I shared a post the other day talking about how @clmbrlifr and I are going to return to full-time #vanlife in short order.  It'll be my second stint in a van in the last three years and Paul’s return to his old dirtbag roots after working corporate for the last three decades: he used to be an itinerant climber in his twenties.  

Eddie the Van: my full-time home for ~8 months after quitting corporate.

Eddie the Van: my full-time home for ~8 months after quitting corporate.

Financing life on the road

‘How do you make it work financially?’ is one of the questions that I get asked most frequently these days. (Side note: this is quite the contrast to my first vanlife move when the most common question was ‘But where do you go to the bathroom?’, ha. I'm glad to have moved on to more substantive topics!)

Based on the conversations I have had and inquiries I’ve gotten on social media, I think there are three separate finances-related questions that are all worth addressing.  They are: 

  1. How much does vanlife cost? 
  2. Do you need a fat savings account to move into a van or do you make money by working from the road? If you continue to work, how do you do it?
  3. How can you start earning an income as a story-teller or athlete in the outdoor industry? 

Let me know if I’m missing any sub-questions.  In the meantime, I’m going to share my answer to each of the above in a three-post mini series, starting with the cost of vanlife right here. 

1. How much does #vanlife cost?

It all depends. Wait, before you stop reading - let me get more concrete.  There is no upward limit on how much you can spend on a van and life on the road… but here are some real numbers to demonstrate how cheaply you can do it while still being comfortable:

A realistic budget for life on the road

There are a few things worth mentioning when looking at the above figures. 

My solo setup was laid out to be as easy and cheap as humanly possible - I bought an old Chevy Astro van with 200k miles on it, took out the seats and constructed a simply platform system with a bed and storage. No insulation, no solar, no bells and whistles. It was basic, but it was enough for me and I loved living in Eddie the Van.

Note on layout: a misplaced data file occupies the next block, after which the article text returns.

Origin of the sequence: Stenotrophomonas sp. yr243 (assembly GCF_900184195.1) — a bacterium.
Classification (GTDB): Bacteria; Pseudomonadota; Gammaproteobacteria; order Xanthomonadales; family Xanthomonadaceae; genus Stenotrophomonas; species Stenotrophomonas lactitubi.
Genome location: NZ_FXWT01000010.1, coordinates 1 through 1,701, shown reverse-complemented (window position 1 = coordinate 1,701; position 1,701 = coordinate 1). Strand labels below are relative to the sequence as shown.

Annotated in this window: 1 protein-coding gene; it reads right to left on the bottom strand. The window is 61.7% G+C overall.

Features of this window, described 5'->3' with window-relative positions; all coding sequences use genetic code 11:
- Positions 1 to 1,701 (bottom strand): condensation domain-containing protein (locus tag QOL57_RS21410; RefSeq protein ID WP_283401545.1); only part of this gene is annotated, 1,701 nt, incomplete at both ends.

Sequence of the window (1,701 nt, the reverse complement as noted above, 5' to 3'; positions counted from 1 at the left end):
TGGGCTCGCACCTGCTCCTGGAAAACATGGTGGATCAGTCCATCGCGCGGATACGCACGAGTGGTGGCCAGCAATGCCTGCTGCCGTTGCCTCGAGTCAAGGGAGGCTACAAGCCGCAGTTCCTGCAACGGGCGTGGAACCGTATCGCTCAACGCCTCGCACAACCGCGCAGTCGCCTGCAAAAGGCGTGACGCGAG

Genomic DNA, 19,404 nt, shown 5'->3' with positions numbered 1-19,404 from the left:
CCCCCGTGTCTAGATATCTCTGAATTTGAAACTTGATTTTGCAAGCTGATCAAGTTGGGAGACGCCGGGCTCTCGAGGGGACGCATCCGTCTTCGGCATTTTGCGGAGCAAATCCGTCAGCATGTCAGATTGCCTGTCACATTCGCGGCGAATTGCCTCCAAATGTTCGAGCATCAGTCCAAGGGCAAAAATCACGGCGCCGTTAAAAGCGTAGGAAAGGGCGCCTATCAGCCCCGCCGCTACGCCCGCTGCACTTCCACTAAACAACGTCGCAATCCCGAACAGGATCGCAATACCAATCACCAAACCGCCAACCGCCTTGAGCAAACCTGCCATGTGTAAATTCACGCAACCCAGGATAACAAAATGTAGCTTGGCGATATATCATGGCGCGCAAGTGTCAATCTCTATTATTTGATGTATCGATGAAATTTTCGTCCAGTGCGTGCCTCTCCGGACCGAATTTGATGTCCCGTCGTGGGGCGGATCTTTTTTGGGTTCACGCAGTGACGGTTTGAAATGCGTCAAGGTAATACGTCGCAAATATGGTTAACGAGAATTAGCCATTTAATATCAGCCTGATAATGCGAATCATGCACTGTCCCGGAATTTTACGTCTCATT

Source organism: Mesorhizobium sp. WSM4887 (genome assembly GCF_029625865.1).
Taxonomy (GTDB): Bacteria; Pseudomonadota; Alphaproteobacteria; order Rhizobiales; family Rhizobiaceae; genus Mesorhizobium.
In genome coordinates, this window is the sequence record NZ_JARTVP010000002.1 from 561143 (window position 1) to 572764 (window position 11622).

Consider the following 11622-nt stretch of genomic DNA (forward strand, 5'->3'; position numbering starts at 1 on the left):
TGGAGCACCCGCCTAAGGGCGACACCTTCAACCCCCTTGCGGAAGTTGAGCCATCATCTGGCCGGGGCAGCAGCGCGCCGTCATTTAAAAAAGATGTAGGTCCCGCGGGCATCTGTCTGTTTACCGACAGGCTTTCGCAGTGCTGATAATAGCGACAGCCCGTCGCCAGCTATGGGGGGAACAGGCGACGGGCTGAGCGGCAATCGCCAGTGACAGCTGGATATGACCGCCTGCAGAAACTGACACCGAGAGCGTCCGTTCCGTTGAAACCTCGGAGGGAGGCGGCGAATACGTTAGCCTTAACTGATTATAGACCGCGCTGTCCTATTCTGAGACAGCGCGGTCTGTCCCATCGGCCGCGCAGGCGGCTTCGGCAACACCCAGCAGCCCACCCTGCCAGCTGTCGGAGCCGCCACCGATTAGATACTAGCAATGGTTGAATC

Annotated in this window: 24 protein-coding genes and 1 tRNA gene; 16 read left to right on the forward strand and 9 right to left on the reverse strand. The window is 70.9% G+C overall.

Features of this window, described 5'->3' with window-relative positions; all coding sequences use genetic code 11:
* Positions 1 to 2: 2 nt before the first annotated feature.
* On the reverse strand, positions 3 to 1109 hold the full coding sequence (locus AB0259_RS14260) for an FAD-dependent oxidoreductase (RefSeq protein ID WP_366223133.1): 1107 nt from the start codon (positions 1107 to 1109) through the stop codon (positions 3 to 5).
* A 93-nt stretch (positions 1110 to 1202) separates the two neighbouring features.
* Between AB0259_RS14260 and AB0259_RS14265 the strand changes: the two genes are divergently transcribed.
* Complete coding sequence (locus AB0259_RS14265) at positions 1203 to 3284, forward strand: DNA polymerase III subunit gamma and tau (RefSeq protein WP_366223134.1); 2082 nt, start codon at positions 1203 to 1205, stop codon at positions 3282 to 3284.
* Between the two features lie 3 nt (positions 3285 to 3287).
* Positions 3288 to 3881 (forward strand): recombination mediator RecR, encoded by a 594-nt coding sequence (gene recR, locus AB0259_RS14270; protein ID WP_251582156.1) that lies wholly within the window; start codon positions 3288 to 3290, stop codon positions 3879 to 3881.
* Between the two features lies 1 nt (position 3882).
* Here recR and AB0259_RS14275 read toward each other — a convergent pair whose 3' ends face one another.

My little living space

My little living space

The two-person setup that Paul and I have chosen this time around is a major upgrade.  We bought Merlot the Van, a 2003 Ford E350 XL with a high top that’s plenty big for two people; the build-out is much more comprehensive with insulation, solar, roof vent, proper window dressings, a captain’s chair and the like. The van is still a far cry from a fully tricked-out, all-new Sprinter - but we would both rather spend less money on the van upfront and have more of a financial cushion to enjoy worry- (and work-)free time on the road.  

Our new home Merlot the Van: no frills but lots of love and fresh air

Our new home Merlot the Van: no frills but lots of love and fresh air

As far as the monthly cost-of-living budget goes: $1000 / month worked well enough for me solo as long as I didn’t drive maniacally all over the country, but it did not include health insurance. It’s also important to note that I was debt-free at the time I hit the road: I had worked my butt off to pay back my student loans over the course of the prior four years, and none of my credit cards carried a balance when I first hit the road.  Our new combined monthly budget now includes health insurance for two, but once again is a ‘debt-free’ setup. 

Unless you have a well-paying job coupled with an-already decent savings account, getting set up to quit the 9-to-5 and start unstructured life on the road doesn’t happen overnight:

  • I gave myself almost an entire year between making up my mind that I would hit the road and actually doing it.
  • Paul and I have been talking about and working towards this new vanlife stint for the last 18 months. 

All the lead time in between was dedicated towards saving money by renting as a cheap a place as we could find, curtailing any unnecessary expenses, finding/building our new home and downsizing to get ready for the move. 

Of course you can cut down your lead time, and the amount of savings required to quit your traditional day job, by setting yourself up to work from the road and try to earn a living while traveling. How to think about savings vs. working on the road (and popular options for making money on the road) will be the subject of my next post in this series; stay tuned!

(You can also subscribe to get new posts delivered straight to your inbox.)

Working on the road: part romance, part makeshift but always self-directed. 

Working on the road: part romance, part makeshift but always self-directed. 

PS - Feel free to let me know if the above is helpful and/or if there are additional questions that you'd like me to address.

1 Comment